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Churches to Celebrate Easter Online, In-person

Pastor Rudy Sheptock

By Rachel Rogish

ERMA – Hope, joy, and promise of a resurrection: These three compose the bedrock of Christianity.  

Life continues, even during a global pandemic. The world changes as social and political unrest creates a backdrop of uncertainty.  

Mental health issues leave many stranded and feeling alone. Yet, for Christians, Easter is “ground zero,” even as the religious landscape changes.  

What is Easter? 

Also called “Pascha,” Easter celebrates Jesus Christ’s resurrection  after his crucifixion, in 30 A.D. According to the New Testament, Jesus willingly died as a sacrifice for the sins of humanity. Jewish leaders accused Jesus of blasphemy in claiming to be the Son of God and turned him over to Roman officials, i.e., Pontius Pilate, to be executed as a political criminal.  

Jesus was buried in a borrowed tomb, lent by Joseph of Arimathea, according to Biblical accounts. After three days and nights, Jesus rose from the dead, as stated in all four Gospel accounts. 

“Pascha” is a Latin translation of the original Hebrew word “Passover.” Christians believe that Jesus fulfilled Old Testament prophecy as the sacrificial lamb. The Last Supper, according to Biblical texts, occurred during the Passover meal shared by Christ and his disciples.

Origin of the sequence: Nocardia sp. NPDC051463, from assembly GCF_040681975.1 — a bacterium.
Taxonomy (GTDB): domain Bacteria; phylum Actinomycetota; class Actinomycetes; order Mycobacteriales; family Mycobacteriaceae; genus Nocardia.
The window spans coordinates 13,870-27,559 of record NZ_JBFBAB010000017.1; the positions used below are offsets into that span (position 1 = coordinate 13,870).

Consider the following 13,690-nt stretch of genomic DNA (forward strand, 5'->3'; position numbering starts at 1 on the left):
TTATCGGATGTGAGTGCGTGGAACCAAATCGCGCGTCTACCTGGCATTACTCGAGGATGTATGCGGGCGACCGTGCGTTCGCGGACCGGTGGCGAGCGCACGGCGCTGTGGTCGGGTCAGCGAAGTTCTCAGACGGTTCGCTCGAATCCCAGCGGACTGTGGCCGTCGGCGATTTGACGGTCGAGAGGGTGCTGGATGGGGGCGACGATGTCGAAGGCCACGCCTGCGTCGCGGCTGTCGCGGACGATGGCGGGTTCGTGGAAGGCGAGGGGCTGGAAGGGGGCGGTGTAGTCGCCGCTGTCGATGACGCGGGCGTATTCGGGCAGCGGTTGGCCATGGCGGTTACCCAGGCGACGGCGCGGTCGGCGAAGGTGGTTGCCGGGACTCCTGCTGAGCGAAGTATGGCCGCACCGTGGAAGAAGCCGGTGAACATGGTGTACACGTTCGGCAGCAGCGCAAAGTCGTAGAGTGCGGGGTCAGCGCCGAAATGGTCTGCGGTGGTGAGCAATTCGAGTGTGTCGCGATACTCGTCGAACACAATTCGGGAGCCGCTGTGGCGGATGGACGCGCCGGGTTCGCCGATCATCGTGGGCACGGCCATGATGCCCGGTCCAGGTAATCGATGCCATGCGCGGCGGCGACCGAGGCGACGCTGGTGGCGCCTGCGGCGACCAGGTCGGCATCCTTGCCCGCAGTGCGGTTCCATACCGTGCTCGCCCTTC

The earliest recorded celebration of Easter dates from the 300s, in Europe and modern-day Turkey.  

According to Rev. Glenn Scheyhing, of Tabernacle United Methodist Church, in Erma, Easter represents everlasting life and hope for the world.  

Scheyhing March 16, via Zoom, said he tries to relive Good Friday in its “dark and somber” aspects before Easter Sunday. Good Friday is traditionally observed as the day when Jesus was crucified.  

“It builds anticipation,” he said.  

Empty Tomb, Full Hearts 

“If I don’t really believe in the truth of Easter, I would have quit the ministry a long time ago,” Pastor Rudy Sheptock, of The Lighthouse Church, in Court House, wrote, in a March 18 email.  

For Sheptock, the message of Easter enables him to endure hard times as he battles prostate cancer.  

“Easter is the Super Bowl of Christianity. Without the reality of the empty tomb, our faith is nothing more than window dressing, but because Jesus lives, believers have a real reason and purpose in the midst of no matter what happens on the journey of life,” Sheptock said.  

“We live not trying to achieve love, but already knowing we are cherished by the Creator who made us. This is not all there is. It sure raises the value of every single life,” he added.  

The Lighthouse Church will provide four, in-person Easter services April 4. All services will be online, as well.  

Throughout the pandemic, technology provided opportunities for worship for those who are not able, or comfortable, to return corporately. Will online and livestream options remain after Covid has passed?  

“Not everybody is ready yet, and I am not going to guilt anyone into coming,” Sheptock answered.  

“We try to meet everyone from their point of entry,” Sheptock said.